Mangos Poised for a Strong Season Heading into Spring

Orlando, Florida – The National Mango Board (NMB) projects the total volume of mangos shipped to the United States over the next two months to be 34 percent higher year-over-year. The 2021 Guatemalan season is expected to be about 40 percent higher year-over-year compared to 2020, which was cut short due to COVID-19.
The Guatemalan mango season began the last week of February and is expected to run until the first week of June, with a projection of approximately 4 million boxes. The 2020 season was cut about four weeks short due to the pandemic, resulting in 2.8 million boxes, or about 20 percent less volume than projected. From 2015 to 2019, the average shipment from Guatemala was about 3.8 million boxes.
“We usually see numbers around 4 million total boxes for Guatemala in any given season,” said NMB Executive Director Manuel Michel. “Since the 2020 season was impacted by COVID-19, it will obviously have an effect on year-over-year numbers, but when looking at the averages, our 2021 projection of 4 million boxes is very much comparable to what we usually see.”
Peru and Mexico are currently harvesting, packing, and exporting. The Peruvian season is projected to be about 6 percent lower year-over-year, while the Mexican season (through the end of June) is expected to be about 14 percent higher year-over-year. Mexico’s 2020 mango shipments were also affected by the pandemic during the months of March and April, but the 2021 mango volumes during the same period are projected to be normal when compared to prior years.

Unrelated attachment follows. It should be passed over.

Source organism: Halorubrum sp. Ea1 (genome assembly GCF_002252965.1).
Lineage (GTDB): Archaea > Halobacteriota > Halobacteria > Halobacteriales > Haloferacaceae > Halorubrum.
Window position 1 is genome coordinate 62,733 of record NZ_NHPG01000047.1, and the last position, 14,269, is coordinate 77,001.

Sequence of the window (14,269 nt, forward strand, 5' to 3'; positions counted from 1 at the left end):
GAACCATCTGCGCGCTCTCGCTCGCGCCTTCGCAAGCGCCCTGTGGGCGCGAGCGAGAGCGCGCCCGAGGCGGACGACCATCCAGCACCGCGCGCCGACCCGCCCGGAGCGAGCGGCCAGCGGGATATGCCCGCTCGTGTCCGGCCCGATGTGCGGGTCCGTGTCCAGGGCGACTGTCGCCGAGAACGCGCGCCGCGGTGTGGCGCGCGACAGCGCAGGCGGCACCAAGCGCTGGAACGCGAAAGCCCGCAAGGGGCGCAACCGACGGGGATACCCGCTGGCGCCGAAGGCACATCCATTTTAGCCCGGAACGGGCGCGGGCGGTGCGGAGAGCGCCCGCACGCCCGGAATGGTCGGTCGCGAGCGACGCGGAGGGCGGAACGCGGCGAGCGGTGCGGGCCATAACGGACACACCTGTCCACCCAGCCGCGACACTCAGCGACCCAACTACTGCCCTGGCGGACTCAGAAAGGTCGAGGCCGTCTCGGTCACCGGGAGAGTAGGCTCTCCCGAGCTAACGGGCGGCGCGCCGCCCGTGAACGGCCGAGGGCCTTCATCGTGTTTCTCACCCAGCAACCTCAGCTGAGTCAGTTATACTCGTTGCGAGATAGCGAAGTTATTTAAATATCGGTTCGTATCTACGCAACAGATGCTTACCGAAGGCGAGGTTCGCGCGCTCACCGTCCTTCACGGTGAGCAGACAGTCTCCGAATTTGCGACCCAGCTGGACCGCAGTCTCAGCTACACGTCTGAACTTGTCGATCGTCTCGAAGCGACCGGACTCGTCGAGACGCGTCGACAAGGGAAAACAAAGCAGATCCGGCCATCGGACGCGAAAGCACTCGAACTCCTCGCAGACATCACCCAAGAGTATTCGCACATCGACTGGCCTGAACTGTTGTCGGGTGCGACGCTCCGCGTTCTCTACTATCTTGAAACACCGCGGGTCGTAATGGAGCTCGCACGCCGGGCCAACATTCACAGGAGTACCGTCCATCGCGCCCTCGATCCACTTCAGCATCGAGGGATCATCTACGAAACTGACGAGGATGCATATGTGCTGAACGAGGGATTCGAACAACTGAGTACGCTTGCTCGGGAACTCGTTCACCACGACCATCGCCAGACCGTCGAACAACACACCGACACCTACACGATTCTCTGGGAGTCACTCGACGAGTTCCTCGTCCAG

“We encourage anyone who is interested in learning more about mango crop projections and shipment information to subscribe to the weekly Mango Crop Report via our website,,” Manuel said. “This robust report provides information about volumes, varieties, and shipments from main producing countries to the United States.”
The Mango Crop Report is now available both in English and in Spanish.
About National Mango Board
The National Mango Board is an agriculture promotion group supported by assessments from both domestic and imported fresh mangos. The board’s vision, for mangos to move from being an exotic fruit to a daily necessity in every U.S. household, was designed to drive awareness and consumption of mangos in the U.S. marketplace. One serving or ¾ cup of the superfruit mango contains 70 calories, 50% of daily value of vitamin C, 15% of daily value of folate, 15% of daily value of copper, 8% of daily value of vitamin A, 8% of daily value of vitamin B6, 7% of daily value of fiber and an amazing source of tropical flavor. Learn more at